Monday, April 28, 2008

Black Panthers and the White Art World

Never have I felt more acutely the separations in Seattle between white art and the real world than this weekend in Seattle. On Thursday night we had a moment of intersection (of sorts) thanks to Aperture Foundation and their publication of the amazing photographs by Stephen Shames of the Black Panthers. Stephen Shames, who is white, was friends with Bobby Seale in Berkeley and Oakland in 1966 from the time of the founding of the Black Panthers. He created a series of intimate photographs of the Panthers all over the country which have never been published before. They are on display at Odegaard and the book was sold at the Henry Art GalleryAuditorium in conjunction with a program.

We heard from Aaron Dixon and Larry Gossett about the founding of the Black Student Union at the University of Washington with only 12 students. Soon after they also founded the Black Panther Party in Seattle (although one comment on my blog suggested they were different groups) and it was the first Panther Party outside of Oakland. The picture shows some of the Black Panthers on the steps of the State Capitol, You can see Elmer Dixon right out in front. We also heard from Janet Jones who is responsible for an excellent online project about the history of the Black Panthers in Seattle. We are currently celebrating the 40th Anniversary of that historic moment. Unfortunately, UW is still dominantly white. Although there is an ethnic studies program, apparently faculty have blocked a 5 credit ethnic studies requirement for graduation. Obviously integration varies from program to program, also. Jacob Lawrence was hired in 1970 as a result of the Black Student Union pressures, and the diplomatic skills of then President Odegaard. But when I taught a course there in art history in 1997, there was no complete set of slides of Jacob Lawrence's work !

Stephen Shames photographs are on display in Odegaard Undergraduate Library at the University of Washington. So here came the Black Panther discussion into the Henry. Good for the Henry Art Gallery for hosting the discussion.

But then Friday I decided I needed to at least open myself to see a white art show so I went to Western Bridge where there was a generous buffet and several current artists, including Alfredo Jaar ( who is Chilean). Jaar was the reason I went, and his small work did not disappoint, it was three captions about the Rwanda massacre, without the photographs, part of his larger Rwanda project. The unspeakable aftermath of the Rwanda massacre that he witnessed has been the subject of many works by the artist. But the entire rest of the white art exhibition was playful, a room full of balloons, air in the eye through a hole, a text message piece that sends little cartoon images of a bear and other games. The idea was to "activate the passive viewer".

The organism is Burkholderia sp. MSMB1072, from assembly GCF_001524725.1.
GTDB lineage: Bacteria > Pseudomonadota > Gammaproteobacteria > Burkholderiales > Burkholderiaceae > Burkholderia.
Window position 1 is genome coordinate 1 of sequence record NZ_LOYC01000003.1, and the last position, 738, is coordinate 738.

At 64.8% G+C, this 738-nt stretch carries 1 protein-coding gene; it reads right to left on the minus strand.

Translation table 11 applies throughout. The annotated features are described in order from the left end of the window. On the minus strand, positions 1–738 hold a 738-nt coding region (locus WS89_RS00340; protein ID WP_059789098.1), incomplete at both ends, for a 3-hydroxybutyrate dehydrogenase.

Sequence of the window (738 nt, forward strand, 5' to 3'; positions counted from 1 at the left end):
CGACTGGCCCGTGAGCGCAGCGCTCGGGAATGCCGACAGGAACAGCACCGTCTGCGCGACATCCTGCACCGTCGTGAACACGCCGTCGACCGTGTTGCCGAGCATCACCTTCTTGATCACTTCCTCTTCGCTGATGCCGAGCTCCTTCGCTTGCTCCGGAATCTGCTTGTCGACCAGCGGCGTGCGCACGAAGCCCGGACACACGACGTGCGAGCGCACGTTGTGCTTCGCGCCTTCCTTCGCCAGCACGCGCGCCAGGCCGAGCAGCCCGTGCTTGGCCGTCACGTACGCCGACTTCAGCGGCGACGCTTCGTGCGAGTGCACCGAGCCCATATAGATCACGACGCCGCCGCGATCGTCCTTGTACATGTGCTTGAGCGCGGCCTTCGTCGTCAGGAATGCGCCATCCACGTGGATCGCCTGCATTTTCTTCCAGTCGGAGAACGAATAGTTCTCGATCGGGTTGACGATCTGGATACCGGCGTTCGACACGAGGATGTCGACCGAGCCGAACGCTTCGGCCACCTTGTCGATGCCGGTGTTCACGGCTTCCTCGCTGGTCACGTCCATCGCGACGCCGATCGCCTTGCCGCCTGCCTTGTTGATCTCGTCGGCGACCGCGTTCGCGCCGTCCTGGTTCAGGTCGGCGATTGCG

I went to hear Andreas Zybach on Saturday talk about his work. Inspired by a 19th century machine that produced energy from water in a clandestine way, Zybach's work involved a large construction through which we walked that generated 6.5 horsepower energy, enough to send ink through tubes and out on the floor of the gallery. It was not, however, about environmental crisis, energy issues or anything real (except perhaps in a closet way) . It was about taking the idea of a machine that generates energy and making it playful. The entire exhibition was called "You Complete Me," a theme suggesting interactivity, but when the ink on the floor started being used to spell "iraq" the artist decided this didn't complete him and rubbed it out. There lies a long essay perhaps on "what is art". Western Bridge according to director Eric Fredericksen, is about post painterly abstraction, so therefore Iraq has no place there.

It was going from Western Bridge to the Black Panthers anniversary that led to my despair. The event included speakers like hip hop artist Laura Peace(Piece) Kelly and Bobby Seale himself . People talked about both the present world of violence ( the police who killed Sean Bell had just been let off) and the tactics and strategies that the Panthers used to get gangs to work together, feed children, provide health care, educate black people politically, etc. The tactics used to break them up, infiltration by the FBI and getting them back to the business of killing each other, are exactly the tactics being used in Iraq today.